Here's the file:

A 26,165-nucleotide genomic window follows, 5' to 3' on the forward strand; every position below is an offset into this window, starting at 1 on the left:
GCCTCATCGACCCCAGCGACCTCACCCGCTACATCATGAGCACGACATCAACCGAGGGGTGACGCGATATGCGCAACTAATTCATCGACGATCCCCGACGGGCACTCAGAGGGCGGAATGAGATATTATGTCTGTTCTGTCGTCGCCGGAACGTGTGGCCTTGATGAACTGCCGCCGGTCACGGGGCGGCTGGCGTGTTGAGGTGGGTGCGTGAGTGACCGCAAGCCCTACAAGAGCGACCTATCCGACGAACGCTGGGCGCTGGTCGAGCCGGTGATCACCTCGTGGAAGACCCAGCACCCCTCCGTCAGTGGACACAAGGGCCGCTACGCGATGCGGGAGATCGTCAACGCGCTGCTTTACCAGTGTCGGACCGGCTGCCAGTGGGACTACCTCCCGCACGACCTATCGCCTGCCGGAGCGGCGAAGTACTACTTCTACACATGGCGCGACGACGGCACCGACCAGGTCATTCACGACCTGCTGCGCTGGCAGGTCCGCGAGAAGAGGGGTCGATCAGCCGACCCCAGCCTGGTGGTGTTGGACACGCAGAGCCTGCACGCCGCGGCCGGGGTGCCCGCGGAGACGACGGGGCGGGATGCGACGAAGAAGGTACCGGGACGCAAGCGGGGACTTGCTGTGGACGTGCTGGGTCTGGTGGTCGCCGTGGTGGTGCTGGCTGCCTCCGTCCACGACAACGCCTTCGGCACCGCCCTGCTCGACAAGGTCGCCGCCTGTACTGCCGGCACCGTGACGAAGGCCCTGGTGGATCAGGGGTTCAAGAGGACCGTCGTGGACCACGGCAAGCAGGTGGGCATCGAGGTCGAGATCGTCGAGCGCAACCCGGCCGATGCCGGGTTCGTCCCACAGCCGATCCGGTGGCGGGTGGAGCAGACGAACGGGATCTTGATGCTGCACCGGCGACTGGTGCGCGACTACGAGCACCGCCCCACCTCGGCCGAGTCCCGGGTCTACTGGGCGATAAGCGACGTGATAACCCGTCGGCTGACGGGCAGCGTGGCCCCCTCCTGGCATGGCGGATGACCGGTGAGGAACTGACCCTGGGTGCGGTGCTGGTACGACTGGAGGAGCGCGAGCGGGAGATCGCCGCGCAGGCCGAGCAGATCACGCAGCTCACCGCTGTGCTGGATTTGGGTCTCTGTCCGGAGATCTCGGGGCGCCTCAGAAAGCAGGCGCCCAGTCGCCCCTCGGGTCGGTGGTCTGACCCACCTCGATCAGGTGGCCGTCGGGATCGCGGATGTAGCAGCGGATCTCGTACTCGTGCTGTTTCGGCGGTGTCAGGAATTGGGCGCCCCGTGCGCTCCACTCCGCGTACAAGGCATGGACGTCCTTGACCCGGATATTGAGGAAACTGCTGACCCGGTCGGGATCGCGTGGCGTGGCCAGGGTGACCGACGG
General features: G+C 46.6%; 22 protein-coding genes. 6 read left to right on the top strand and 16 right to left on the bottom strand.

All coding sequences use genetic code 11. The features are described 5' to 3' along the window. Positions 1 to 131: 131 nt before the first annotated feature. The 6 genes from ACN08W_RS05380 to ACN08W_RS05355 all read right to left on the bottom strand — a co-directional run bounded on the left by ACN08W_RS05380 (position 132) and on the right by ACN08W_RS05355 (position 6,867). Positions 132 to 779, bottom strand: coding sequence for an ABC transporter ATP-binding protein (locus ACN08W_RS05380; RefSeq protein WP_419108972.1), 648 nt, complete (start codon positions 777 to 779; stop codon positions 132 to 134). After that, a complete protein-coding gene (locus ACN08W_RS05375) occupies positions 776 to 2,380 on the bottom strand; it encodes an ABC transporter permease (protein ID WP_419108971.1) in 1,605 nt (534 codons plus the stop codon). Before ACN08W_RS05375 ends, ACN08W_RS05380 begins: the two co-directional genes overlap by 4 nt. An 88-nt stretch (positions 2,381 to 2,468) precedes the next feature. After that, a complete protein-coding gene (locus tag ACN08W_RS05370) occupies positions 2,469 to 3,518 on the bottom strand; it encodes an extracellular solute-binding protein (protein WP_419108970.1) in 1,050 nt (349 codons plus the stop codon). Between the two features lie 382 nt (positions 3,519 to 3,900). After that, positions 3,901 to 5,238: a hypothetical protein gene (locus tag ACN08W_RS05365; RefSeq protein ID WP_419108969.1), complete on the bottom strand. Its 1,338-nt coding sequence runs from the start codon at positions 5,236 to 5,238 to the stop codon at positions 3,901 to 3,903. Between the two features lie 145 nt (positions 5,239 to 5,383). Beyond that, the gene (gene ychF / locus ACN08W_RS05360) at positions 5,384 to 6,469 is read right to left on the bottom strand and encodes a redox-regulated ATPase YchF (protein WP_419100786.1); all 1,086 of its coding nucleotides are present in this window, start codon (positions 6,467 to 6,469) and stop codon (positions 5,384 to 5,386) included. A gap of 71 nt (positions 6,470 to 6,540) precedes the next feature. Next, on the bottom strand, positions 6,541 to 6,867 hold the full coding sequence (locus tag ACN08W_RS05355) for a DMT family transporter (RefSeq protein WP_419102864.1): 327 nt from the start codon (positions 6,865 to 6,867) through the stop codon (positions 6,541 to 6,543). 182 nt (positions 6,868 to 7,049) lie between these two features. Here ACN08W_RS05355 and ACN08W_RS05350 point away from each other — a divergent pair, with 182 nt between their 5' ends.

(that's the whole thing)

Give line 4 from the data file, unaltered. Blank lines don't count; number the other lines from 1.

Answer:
All coding sequences use genetic code 11. The features are described 5' to 3' along the window. Positions 1 to 131: 131 nt before the first annotated feature. The 6 genes from ACN08W_RS05380 to ACN08W_RS05355 all read right to left on the bottom strand — a co-directional run bounded on the left by ACN08W_RS05380 (position 132) and on the right by ACN08W_RS05355 (position 6,867). Positions 132 to 779, bottom strand: coding sequence for an ABC transporter ATP-binding protein (locus ACN08W_RS05380; RefSeq protein WP_419108972.1), 648 nt, complete (start codon positions 777 to 779; stop codon positions 132 to 134). After that, a complete protein-coding gene (locus ACN08W_RS05375) occupies positions 776 to 2,380 on the bottom strand; it encodes an ABC transporter permease (protein ID WP_419108971.1) in 1,605 nt (534 codons plus the stop codon). Before ACN08W_RS05375 ends, ACN08W_RS05380 begins: the two co-directional genes overlap by 4 nt. An 88-nt stretch (positions 2,381 to 2,468) precedes the next feature. After that, a complete protein-coding gene (locus tag ACN08W_RS05370) occupies positions 2,469 to 3,518 on the bottom strand; it encodes an extracellular solute-binding protein (protein WP_419108970.1) in 1,050 nt (349 codons plus the stop codon). Between the two features lie 382 nt (positions 3,519 to 3,900). After that, positions 3,901 to 5,238: a hypothetical protein gene (locus tag ACN08W_RS05365; RefSeq protein ID WP_419108969.1), complete on the bottom strand. Its 1,338-nt coding sequence runs from the start codon at positions 5,236 to 5,238 to the stop codon at positions 3,901 to 3,903. Between the two features lie 145 nt (positions 5,239 to 5,383). Beyond that, the gene (gene ychF / locus ACN08W_RS05360) at positions 5,384 to 6,469 is read right to left on the bottom strand and encodes a redox-regulated ATPase YchF (protein WP_419100786.1); all 1,086 of its coding nucleotides are present in this window, start codon (positions 6,467 to 6,469) and stop codon (positions 5,384 to 5,386) included. A gap of 71 nt (positions 6,470 to 6,540) precedes the next feature. Next, on the bottom strand, positions 6,541 to 6,867 hold the full coding sequence (locus tag ACN08W_RS05355) for a DMT family transporter (RefSeq protein WP_419102864.1): 327 nt from the start codon (positions 6,865 to 6,867) through the stop codon (positions 6,541 to 6,543). 182 nt (positions 6,868 to 7,049) lie between these two features. Here ACN08W_RS05355 and ACN08W_RS05350 point away from each other — a divergent pair, with 182 nt between their 5' ends.